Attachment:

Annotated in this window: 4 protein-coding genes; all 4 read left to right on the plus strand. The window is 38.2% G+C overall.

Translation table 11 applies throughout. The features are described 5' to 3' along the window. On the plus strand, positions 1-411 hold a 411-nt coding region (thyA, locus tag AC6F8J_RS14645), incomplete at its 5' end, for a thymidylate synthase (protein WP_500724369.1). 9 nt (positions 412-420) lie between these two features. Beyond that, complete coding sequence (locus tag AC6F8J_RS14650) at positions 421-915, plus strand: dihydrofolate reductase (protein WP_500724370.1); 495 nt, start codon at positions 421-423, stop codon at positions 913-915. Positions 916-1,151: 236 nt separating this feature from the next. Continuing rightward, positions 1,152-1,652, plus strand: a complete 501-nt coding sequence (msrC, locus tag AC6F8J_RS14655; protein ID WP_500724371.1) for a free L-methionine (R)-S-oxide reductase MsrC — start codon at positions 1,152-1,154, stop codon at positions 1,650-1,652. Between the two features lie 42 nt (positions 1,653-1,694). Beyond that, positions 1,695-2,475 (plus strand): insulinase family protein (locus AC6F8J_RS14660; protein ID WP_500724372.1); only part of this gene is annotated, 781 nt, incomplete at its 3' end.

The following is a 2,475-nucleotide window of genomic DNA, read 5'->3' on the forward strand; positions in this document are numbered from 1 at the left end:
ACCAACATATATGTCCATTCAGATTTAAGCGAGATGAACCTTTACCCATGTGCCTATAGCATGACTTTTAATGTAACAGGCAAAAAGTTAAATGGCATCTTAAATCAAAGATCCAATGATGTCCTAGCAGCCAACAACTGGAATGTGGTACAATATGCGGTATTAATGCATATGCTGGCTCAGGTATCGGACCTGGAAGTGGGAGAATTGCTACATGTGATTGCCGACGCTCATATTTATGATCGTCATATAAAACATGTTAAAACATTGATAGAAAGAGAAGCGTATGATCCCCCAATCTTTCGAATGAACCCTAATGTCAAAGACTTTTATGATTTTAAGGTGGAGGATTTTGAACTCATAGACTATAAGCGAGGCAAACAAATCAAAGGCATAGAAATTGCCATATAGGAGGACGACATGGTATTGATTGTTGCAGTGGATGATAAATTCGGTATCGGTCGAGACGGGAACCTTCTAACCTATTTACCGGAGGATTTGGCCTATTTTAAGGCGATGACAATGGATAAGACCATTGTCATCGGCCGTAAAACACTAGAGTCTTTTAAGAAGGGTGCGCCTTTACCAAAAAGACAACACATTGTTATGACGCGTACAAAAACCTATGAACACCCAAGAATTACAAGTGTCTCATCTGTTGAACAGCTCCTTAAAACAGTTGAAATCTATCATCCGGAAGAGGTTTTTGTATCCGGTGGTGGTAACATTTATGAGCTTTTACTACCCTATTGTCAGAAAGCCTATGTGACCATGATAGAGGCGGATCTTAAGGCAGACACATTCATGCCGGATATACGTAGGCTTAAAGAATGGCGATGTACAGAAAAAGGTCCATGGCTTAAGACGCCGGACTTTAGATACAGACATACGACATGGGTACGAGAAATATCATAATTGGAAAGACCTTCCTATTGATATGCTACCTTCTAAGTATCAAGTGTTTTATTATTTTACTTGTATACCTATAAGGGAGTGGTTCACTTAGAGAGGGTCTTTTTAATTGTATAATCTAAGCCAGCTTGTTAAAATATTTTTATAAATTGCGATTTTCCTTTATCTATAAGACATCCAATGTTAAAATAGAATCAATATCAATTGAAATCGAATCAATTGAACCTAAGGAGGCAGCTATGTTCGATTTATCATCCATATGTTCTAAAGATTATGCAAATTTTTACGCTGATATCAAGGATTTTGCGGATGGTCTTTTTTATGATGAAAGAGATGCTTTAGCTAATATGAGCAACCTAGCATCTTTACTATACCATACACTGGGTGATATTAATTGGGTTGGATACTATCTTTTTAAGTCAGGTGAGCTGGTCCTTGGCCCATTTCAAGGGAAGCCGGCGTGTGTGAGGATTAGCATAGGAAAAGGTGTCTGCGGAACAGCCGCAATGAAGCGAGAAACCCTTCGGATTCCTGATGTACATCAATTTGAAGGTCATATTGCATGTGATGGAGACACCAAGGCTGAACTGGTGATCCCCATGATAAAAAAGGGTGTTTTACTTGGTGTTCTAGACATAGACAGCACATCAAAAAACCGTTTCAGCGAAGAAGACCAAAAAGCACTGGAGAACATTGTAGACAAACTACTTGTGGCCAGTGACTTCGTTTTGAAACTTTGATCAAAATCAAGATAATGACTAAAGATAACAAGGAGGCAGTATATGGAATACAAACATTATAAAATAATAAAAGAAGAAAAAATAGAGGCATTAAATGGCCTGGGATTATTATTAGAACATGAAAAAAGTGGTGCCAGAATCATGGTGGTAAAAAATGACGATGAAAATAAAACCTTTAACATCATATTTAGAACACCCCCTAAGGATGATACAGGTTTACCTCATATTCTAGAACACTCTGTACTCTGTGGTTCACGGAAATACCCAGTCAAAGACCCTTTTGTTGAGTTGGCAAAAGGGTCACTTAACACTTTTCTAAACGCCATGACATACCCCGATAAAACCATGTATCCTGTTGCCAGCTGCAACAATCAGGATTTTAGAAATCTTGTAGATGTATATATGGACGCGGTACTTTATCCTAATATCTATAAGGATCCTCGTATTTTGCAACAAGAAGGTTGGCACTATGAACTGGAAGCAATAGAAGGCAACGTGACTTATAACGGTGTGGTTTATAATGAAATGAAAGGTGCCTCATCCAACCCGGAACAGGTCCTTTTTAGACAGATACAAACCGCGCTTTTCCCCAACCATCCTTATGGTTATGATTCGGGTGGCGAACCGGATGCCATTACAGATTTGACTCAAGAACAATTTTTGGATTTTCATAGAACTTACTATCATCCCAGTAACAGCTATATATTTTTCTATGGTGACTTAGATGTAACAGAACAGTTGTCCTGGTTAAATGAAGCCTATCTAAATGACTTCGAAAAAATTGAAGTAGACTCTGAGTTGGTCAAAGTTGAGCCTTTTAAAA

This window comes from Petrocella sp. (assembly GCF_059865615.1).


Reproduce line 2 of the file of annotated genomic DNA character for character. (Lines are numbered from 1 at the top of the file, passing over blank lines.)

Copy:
Translation table 11 applies throughout. The features are described 5' to 3' along the window. On the plus strand, positions 1-411 hold a 411-nt coding region (thyA, locus tag AC6F8J_RS14645), incomplete at its 5' end, for a thymidylate synthase (protein WP_500724369.1). 9 nt (positions 412-420) lie between these two features. Beyond that, complete coding sequence (locus tag AC6F8J_RS14650) at positions 421-915, plus strand: dihydrofolate reductase (protein WP_500724370.1); 495 nt, start codon at positions 421-423, stop codon at positions 913-915. Positions 916-1,151: 236 nt separating this feature from the next. Continuing rightward, positions 1,152-1,652, plus strand: a complete 501-nt coding sequence (msrC, locus tag AC6F8J_RS14655; protein ID WP_500724371.1) for a free L-methionine (R)-S-oxide reductase MsrC — start codon at positions 1,152-1,154, stop codon at positions 1,650-1,652. Between the two features lie 42 nt (positions 1,653-1,694). Beyond that, positions 1,695-2,475 (plus strand): insulinase family protein (locus AC6F8J_RS14660; protein ID WP_500724372.1); only part of this gene is annotated, 781 nt, incomplete at its 3' end.